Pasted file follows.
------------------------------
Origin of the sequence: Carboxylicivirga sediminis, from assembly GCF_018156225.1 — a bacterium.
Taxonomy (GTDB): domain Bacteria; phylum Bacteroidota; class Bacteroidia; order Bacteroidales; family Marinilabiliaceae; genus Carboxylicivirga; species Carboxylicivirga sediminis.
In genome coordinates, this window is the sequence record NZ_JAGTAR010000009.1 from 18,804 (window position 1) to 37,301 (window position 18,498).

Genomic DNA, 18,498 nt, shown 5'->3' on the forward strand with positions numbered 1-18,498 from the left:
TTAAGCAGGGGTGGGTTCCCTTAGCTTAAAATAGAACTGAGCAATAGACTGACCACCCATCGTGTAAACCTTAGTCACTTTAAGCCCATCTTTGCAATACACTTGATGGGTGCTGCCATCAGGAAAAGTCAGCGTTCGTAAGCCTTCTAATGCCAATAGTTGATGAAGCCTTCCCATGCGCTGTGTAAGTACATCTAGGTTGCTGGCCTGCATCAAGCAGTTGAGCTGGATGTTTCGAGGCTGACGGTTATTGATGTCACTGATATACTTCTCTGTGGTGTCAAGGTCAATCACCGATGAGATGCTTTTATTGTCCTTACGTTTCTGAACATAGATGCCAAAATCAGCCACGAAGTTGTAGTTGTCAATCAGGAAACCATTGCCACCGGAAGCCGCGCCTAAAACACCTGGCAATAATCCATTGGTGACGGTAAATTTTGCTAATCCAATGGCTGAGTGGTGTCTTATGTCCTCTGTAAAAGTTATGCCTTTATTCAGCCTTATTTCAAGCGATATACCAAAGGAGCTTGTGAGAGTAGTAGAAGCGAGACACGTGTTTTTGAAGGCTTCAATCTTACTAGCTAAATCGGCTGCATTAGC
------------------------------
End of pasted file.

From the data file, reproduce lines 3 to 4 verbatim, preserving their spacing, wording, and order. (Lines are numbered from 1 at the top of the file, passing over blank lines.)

In genome coordinates, this window is the sequence record NZ_JAGTAR010000009.1 from 18,804 (window position 1) to 37,301 (window position 18,498).

Genomic DNA, 18,498 nt, shown 5'->3' on the forward strand with positions numbered 1-18,498 from the left: